# Aliases

set alias_file = ~/mail/mutt_aliases # In their own file
source ~/mail/mutt_aliases           # Source them
set sort_alias=alias                 # Sort alphabetically

# Odds and ends

set markers          # mark wrapped lines of text in the pager with a +
set smart_wrap       # Don't wrap mid-word
set pager_context=5  # Retain 5 lines of previous page when scrolling.
set status_on_top    # Status bar on top.
push <show-version>  # Shows mutt version at startup
We also have to make the mail directory, so in your home directory
mkdir ~/mail
touch ~/mail/mutt_aliases
Step 10
Configuring fetchmail
Put the following in .fetchmailrc in your home directory
protocol IMAP 
user "<your gmail address>" 
there with password <your gmail password>"
mda "/opt/bin/procmail -d %T"        
sslcertfile /etc/ssl/certs/ca-certificates.crt
Since your password is in the file, we may as well chmod it
chmod 600 .fetchmailrc
Step 11:
Configuring procmail
Put the following in ~/.procmailrc
# Recipes below this comment:
Now we need to make the spool file.
sudo mkdir -p /opt/var/spool/mail/
sudo chmod a+rw /opt/var/spool/mail/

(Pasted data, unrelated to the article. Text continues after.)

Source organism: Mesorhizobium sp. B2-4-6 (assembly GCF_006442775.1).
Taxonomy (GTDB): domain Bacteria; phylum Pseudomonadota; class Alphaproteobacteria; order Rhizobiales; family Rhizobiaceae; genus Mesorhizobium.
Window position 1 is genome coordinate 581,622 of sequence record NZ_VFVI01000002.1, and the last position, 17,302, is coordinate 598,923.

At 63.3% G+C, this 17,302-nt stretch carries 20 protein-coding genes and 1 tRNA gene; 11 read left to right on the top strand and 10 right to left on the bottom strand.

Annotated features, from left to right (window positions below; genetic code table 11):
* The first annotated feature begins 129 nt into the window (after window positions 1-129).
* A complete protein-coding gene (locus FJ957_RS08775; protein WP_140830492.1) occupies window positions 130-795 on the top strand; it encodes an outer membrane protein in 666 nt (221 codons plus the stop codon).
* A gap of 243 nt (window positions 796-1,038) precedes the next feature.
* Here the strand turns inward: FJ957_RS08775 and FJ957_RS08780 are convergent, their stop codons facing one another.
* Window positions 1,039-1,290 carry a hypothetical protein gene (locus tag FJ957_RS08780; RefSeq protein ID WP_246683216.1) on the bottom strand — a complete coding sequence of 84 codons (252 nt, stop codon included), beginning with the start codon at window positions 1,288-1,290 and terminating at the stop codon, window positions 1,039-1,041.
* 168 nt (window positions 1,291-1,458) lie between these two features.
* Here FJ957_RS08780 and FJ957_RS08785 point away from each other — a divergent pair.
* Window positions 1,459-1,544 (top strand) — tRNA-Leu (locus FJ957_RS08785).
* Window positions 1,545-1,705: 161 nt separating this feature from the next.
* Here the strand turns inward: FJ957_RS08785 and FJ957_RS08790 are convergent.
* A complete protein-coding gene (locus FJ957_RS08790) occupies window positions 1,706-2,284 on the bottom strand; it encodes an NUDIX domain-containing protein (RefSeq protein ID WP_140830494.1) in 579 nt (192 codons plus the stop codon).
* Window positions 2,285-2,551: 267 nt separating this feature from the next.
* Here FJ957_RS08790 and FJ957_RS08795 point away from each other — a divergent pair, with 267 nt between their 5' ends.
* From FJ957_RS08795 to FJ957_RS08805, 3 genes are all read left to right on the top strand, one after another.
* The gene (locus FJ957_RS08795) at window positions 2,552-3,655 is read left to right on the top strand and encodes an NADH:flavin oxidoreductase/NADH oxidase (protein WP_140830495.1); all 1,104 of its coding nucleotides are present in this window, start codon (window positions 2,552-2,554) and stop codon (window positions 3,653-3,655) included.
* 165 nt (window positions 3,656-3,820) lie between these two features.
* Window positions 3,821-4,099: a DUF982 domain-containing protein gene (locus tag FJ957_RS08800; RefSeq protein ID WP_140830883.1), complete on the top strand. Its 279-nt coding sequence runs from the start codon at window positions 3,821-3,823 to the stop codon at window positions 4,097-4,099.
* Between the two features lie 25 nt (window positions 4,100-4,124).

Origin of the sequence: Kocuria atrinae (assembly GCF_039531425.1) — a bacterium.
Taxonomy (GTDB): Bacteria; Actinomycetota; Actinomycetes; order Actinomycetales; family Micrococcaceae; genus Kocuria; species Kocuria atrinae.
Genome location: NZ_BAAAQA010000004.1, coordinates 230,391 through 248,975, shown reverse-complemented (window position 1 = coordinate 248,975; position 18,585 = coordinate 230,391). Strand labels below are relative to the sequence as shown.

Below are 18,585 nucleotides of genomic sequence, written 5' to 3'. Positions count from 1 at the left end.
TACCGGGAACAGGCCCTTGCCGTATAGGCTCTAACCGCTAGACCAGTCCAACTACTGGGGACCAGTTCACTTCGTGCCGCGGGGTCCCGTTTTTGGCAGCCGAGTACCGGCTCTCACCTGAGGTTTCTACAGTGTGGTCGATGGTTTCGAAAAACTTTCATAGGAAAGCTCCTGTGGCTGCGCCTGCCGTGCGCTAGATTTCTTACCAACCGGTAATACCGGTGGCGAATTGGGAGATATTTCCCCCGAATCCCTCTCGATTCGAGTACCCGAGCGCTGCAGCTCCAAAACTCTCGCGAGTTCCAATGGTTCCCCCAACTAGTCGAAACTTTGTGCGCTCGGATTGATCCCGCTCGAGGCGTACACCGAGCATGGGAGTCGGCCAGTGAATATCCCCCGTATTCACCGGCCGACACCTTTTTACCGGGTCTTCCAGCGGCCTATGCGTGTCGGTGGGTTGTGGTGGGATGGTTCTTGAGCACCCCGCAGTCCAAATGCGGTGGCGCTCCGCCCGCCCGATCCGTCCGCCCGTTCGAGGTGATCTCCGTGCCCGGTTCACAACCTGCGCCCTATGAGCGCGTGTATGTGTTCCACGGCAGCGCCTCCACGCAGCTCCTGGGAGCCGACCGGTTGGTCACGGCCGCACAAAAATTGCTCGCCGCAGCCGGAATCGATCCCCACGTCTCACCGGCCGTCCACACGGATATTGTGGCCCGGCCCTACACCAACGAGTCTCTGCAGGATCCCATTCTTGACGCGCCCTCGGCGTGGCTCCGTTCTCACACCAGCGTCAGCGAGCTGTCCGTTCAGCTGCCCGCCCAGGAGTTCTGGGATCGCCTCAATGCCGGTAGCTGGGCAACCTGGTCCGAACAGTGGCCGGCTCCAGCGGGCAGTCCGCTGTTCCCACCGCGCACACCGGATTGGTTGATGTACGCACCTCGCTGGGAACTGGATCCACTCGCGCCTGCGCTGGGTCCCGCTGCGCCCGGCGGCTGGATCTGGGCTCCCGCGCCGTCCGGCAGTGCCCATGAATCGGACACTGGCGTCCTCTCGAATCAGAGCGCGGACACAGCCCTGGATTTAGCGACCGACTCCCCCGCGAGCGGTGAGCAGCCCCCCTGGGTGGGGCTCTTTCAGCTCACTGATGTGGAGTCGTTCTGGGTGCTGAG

step 12:
Configuring msmtp
Put the follwoing in ~/.msmtprc

account default              
port 587                     
from <gmail address>     
tls on                       
tls_starttls on              
tls_trust_file /etc/ssl/certs/ca-certificates.crt
auth on                     
user <gmail username>      
password <gmail password>     
logfile ~/.msmtp.log
At this point everything should work.
To check for new messages, run fetchmail, to read them, run mutt.
you can even run fetchmail from within mutt with
Bugs/things I with were better about my setup::
Ideally, I'd like to put the spool folder on /mnt/us/ somewhere,
so that there is no chance of it filling up the root filesystem. However,
I can't seem to make /mnt/us/ writable to an ordinary user.

My script for fixing permissions on boot time only seems to work sometimes. I don't know why.

When logging in via ssh, I can only log in as user: root, then I can run login to get to my user. I don't know why.

When starting the standalone kindle terminal, /etc/profile is not read, and login is not called. Ideally, when that terminal started, it would call login, but I don't know how to make it do that either.

Any suggestions for improvements are welcome :-)